“You’re a big girl now / You’ve got no reason not to fight,” lead singer Kathleen Hanna wailed on a demo cassette called Revolution Girl Style Now, the debut album for the Olympia-based band Bikini Kill, released in May 1991. In July of that year, Hanna, along with punk musicians Molly Neuman, Jen Smith, and Allison Wolfe, published the first issue of the zine Riot Grrrl, assembled with a typewriter, Sharpie markers, scissors, paper, and a photocopier.
Taken together, the zine and the cassette were both an expression of youthful fury and the dawn of a movement—the riot grrrls, who expressed themselves, throughout the 1990s, in music, DIY art, and a proliferation of more zines akin to Riot Grrrl. Members of the movement rose to the status of pop culture icons through the success of Northwest-based bands such as Sleater-Kinney, Bratmobile, and Heavens to Betsy. Often considered the trailblazers of third-wave feminism, riot grrrls acknowledged that the work of female empowerment wasn’t finished. “I want to scream at the guy who told me that women should stop complaining because they already have all the rights that they need,” read an anonymous monologue in one zine (more recently recounted in Sara Marcus’s history of riot grrrls, Girls to the Front).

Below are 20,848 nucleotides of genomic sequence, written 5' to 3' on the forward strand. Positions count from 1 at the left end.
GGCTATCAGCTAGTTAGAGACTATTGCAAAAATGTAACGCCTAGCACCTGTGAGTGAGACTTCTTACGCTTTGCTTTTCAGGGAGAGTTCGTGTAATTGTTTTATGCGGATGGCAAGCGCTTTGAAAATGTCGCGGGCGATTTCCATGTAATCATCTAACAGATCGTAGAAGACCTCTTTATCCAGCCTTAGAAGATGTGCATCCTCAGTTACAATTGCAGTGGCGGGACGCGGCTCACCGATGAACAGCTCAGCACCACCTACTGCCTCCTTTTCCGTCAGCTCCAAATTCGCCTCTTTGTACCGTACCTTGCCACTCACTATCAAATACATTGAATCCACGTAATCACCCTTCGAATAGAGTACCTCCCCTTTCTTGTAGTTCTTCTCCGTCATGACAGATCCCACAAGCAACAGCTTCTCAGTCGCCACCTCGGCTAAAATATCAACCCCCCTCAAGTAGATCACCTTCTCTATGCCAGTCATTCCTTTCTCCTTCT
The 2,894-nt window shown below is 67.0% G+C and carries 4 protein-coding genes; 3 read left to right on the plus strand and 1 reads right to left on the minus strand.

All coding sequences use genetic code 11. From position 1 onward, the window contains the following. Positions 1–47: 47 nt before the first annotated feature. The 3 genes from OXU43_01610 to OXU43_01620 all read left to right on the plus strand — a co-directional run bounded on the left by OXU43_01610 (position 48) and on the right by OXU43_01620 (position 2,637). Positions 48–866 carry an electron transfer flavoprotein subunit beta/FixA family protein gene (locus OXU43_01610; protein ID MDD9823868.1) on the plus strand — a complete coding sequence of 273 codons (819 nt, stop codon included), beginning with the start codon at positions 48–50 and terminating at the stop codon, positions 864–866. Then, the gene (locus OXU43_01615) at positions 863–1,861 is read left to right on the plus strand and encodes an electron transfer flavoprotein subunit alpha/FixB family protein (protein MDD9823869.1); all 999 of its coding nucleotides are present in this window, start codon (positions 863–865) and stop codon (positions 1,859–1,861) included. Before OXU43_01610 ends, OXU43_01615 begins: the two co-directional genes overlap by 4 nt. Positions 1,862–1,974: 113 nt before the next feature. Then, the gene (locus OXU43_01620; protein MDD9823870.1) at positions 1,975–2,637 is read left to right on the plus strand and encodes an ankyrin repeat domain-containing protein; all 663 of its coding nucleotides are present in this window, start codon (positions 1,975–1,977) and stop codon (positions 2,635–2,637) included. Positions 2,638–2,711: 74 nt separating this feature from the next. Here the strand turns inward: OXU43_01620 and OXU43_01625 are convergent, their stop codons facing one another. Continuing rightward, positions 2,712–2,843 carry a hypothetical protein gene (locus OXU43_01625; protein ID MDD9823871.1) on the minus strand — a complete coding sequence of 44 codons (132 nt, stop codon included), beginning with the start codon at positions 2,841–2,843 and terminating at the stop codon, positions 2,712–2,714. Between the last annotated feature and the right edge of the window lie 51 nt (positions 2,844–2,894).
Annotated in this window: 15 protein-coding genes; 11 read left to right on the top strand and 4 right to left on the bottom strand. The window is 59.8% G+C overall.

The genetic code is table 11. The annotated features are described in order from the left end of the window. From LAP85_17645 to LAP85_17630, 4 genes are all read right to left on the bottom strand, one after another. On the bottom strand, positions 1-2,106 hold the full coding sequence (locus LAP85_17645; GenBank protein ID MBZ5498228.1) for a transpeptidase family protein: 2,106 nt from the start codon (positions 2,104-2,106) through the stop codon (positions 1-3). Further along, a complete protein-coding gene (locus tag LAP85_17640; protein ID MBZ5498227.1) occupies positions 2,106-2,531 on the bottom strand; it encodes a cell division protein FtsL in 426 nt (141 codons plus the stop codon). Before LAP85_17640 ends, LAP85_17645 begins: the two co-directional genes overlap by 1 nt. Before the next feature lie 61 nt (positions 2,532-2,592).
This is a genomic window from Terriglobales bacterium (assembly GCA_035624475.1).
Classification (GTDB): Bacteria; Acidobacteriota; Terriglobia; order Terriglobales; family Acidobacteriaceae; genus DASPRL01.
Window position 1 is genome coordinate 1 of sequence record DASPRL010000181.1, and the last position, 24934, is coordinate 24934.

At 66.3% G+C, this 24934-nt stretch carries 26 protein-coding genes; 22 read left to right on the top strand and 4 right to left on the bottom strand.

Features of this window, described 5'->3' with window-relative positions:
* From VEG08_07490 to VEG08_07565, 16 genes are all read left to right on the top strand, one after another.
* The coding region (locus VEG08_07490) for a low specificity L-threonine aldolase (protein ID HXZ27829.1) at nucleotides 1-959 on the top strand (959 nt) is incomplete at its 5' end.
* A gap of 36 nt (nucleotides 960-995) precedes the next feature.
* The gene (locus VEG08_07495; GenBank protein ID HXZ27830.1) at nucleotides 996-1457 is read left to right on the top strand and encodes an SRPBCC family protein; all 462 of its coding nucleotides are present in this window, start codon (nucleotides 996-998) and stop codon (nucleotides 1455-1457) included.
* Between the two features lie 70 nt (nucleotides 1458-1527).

The riot grrrls’ confrontational style also influenced the guerrilla performances of Russian protest band Pussy Riot, founded two decades later.